Wednesday marked yet another catastrophic day across assets, as equities careened lower and bond yields surged, wreaking havoc on balanced portfolios, in a continuation of the recent “sell everything, go to cash” trade.
On top of the rolling “VaR-down” environment, the bond rout is being exacerbated by the sudden realization that massive fiscal stimulus (and thereby potentially massive supply to fund it) is in the offing.
US yields climbed by as much as 20bp at the long-end of the curve, where 30-year yields hit 1.928%, the highest since February 28 (i.e., the highest since the day things started to unravel in earnest). 10-year yields jumped as much as 18bp to 1.259%. Bear in mind, this comes on the heels of Tuesday, which was the worst day for Treasurys since 1982.
If you held, say, the simplest of simple balanced portfolios, you suffered a catastrophic hit on Wednesday – and by that I mean a one-day loss of around 10%.
What you see in the following visual is an unmitigated disaster for anyone depending on bonds to hedge your equity exposure.
I spent a ton of time discussing this on Wednesday morning, both the narrow context of this week’s cross-asset armageddon trade and in a broader political context. If you haven’t read “‘When Risk Parity Goes Wrong’ And The Coming ‘New World Order’” yet, I would strongly encourage you to peruse it at your leisure.
Here’s another way to visual the same thing:
And here’s the latest read (current through Tuesday) on Nomura’s risk parity exposure model:
As horrible as things suddenly are for bond-stock correlation investors, crude is now squarely in “are you f**ing kidding me?” territory.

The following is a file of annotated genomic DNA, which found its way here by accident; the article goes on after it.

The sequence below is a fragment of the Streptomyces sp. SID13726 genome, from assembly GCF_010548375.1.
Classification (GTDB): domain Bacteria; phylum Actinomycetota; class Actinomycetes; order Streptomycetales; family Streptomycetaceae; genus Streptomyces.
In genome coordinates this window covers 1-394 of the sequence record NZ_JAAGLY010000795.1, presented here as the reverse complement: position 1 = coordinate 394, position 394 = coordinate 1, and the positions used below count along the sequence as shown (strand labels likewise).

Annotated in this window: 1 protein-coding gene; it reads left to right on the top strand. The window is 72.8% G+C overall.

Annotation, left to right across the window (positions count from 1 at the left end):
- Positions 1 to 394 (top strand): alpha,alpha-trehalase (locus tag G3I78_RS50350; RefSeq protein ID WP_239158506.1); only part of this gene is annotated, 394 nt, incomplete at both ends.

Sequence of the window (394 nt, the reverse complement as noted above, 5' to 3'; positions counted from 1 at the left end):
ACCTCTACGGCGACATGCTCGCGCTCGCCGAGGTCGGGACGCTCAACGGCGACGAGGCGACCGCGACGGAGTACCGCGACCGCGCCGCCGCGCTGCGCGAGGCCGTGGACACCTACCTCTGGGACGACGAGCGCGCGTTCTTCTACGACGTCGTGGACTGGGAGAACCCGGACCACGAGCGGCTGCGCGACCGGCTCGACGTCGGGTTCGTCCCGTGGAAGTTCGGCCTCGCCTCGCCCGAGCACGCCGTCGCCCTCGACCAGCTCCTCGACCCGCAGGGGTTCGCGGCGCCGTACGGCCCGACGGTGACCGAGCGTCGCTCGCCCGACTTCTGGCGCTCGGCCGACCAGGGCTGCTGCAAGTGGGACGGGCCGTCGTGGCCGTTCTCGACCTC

WTI fell to a $22-handle on Wednesday. If you measure from the peak ahead of Q4 2018’s bear market collapse, oil is down 70%.
Pretty soon, gas is going to be a loss leader at gas stations. “Buy a Slurpee and a Snickers and we’ll throw in five free gallons!”
In FX land, Wednesday was chaos – utter chaos. There’s (much) more in “Ablaze“, but ING’s Chris Turner called it “armageddon”.
“Everything that could be sold was sold against the dollar. We’d be foolish to argue that this can turn around anytime soon [and] we may start to hear talk of intervention at least to calm disorderly markets, if not weaken the $”, Turner wrote Wednesday afternoon. He went on to deliver the following rather poignant assessment:
Despite some large-scale measures to address dislocation in USD funding markets, the dollar advance has not slowed. Instead, it has accelerated in a disorderly fashion. 4%-7% moves in the dollar against the likes of GBP and NOK are extremely rare. One-week implied volatility in the $/G9 pairs are in the 15-25% range, $/NOK at 40% – a new all-time high.
The moves smack of massive de-leveraging and a run into dollar cash – bearing all the hallmarks of a massive margin call on the whole financial asset market rally since 2010. There will be plenty of those out there saying ‘I knew this would all come crashing down’.
As noted midday Wednesday, the dollar rally is now parabolic. The moves across FX were described as “staggering”.
Things have improved in dollar funding markets, but we’re a long way from “normal”. The Fed’s enhanced swap lines were tapped on Tuesday (in Japan) and Wednesday (in Europe), but many observers see scope for the FX swaps market to trade persistently wide.
“The dollar funding needs of both banks and non-banks is what’s at risk and the assets that are being funded are US assets – Treasuries, MBS and credit – so the Fed has a vested interest”, Zoltan Pozsar wrote, in a new note, adding that while the swap lines “are now active… it feels like the operational aspects of it need to be fine-tuned”
Note that we probably shouldn’t wait around too long to get the new commercial paper funding facility fired up and running.
Gold fell more than 2% Wednesday, as everything not tied down is sold indiscriminately to raise cash for margin calls, fund outflows or to stuff inside the literal mattresses on the off chance anyone is still accepting fiat money once the viral apocalypse runs its course.
In a Bloomberg TV interview on Wednesday afternoon, Patrick Harker said the Fed is weighing additional measures to intervene including a term auction facility and/or buying municipal debt. His comments came after Janet Yellen and Ben Bernanke called on the Fed to do more.
After the bell, news broke that the NYSE will temporarily go to fully electronic trading, as New York’s COVID-19 crisis worsens.
For those desperately searching for a silver lining, I’ve got one for you: If you’re having a bad year, don’t sweat it too much. Because you’re in good company…